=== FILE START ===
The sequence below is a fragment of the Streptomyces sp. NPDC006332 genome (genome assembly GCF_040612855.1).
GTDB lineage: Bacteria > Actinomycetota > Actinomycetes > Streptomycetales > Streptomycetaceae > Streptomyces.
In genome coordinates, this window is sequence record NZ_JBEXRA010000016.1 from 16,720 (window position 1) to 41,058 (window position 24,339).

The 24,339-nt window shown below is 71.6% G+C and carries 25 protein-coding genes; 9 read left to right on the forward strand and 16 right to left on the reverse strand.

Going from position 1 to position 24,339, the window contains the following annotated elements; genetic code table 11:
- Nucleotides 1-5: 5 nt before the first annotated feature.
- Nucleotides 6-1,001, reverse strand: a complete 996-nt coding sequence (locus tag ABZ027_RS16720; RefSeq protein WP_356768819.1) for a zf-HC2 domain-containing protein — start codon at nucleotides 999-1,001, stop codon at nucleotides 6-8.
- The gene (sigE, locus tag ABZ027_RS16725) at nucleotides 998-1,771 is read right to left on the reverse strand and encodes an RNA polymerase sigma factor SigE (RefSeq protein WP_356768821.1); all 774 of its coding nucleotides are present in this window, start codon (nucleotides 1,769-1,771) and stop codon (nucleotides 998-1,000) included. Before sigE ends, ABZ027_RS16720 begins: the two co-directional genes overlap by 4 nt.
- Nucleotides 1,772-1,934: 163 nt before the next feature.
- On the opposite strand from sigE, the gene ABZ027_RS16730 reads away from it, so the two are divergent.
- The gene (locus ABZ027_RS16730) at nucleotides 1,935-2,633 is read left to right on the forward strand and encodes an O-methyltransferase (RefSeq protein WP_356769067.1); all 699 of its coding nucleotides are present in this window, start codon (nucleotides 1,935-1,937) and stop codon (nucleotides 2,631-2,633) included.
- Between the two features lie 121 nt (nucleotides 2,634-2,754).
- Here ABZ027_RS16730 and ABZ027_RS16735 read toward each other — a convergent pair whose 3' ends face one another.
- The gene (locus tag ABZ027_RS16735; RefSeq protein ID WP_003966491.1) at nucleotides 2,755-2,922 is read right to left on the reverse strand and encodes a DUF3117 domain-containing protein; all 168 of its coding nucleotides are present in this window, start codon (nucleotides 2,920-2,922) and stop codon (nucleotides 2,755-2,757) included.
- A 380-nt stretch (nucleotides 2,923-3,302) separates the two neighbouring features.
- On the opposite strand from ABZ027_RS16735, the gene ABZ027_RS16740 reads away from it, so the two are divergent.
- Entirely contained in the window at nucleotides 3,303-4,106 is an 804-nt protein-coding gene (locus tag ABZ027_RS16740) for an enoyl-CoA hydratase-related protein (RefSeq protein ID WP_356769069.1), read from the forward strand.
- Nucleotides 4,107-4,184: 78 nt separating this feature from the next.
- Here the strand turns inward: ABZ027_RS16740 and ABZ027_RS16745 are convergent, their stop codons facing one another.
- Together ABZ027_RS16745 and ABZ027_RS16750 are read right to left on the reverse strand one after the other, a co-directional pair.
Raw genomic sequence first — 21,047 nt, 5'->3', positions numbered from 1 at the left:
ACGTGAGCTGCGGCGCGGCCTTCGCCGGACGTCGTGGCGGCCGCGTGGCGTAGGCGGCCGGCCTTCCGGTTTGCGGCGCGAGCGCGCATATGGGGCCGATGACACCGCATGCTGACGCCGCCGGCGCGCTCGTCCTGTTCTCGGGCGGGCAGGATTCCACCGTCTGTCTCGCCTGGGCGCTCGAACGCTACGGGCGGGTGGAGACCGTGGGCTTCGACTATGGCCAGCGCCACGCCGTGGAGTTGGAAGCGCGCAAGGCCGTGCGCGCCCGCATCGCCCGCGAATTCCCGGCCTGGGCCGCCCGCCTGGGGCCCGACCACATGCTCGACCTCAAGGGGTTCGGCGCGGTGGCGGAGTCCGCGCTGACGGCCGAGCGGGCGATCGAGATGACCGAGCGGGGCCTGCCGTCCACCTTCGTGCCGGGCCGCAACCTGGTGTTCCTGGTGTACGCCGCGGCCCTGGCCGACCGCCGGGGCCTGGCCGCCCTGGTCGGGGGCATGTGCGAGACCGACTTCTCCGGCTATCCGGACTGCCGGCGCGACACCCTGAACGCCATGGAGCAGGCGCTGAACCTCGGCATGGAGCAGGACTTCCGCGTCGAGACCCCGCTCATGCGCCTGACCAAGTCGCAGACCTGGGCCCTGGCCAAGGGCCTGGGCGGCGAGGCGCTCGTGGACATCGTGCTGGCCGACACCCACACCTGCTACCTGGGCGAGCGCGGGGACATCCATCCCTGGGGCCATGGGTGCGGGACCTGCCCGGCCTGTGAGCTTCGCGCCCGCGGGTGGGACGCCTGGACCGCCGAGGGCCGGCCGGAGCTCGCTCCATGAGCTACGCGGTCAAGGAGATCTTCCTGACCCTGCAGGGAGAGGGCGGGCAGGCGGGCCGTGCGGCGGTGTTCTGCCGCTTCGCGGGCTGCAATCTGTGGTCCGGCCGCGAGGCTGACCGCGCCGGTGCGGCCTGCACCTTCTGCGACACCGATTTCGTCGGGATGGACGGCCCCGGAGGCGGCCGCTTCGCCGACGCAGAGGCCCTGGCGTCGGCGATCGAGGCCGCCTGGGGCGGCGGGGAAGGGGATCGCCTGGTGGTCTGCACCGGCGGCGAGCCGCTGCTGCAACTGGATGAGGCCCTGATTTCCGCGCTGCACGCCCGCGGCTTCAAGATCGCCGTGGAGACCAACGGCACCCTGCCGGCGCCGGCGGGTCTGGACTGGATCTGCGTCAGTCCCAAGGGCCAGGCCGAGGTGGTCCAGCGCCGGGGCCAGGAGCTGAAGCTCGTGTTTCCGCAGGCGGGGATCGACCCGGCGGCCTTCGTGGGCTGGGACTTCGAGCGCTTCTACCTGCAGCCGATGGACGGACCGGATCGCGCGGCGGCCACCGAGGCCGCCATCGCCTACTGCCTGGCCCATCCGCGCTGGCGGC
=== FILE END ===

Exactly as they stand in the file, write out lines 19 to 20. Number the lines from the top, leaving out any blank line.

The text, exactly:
- Here the strand turns inward: ABZ027_RS16740 and ABZ027_RS16745 are convergent, their stop codons facing one another.
- Together ABZ027_RS16745 and ABZ027_RS16750 are read right to left on the reverse strand one after the other, a co-directional pair.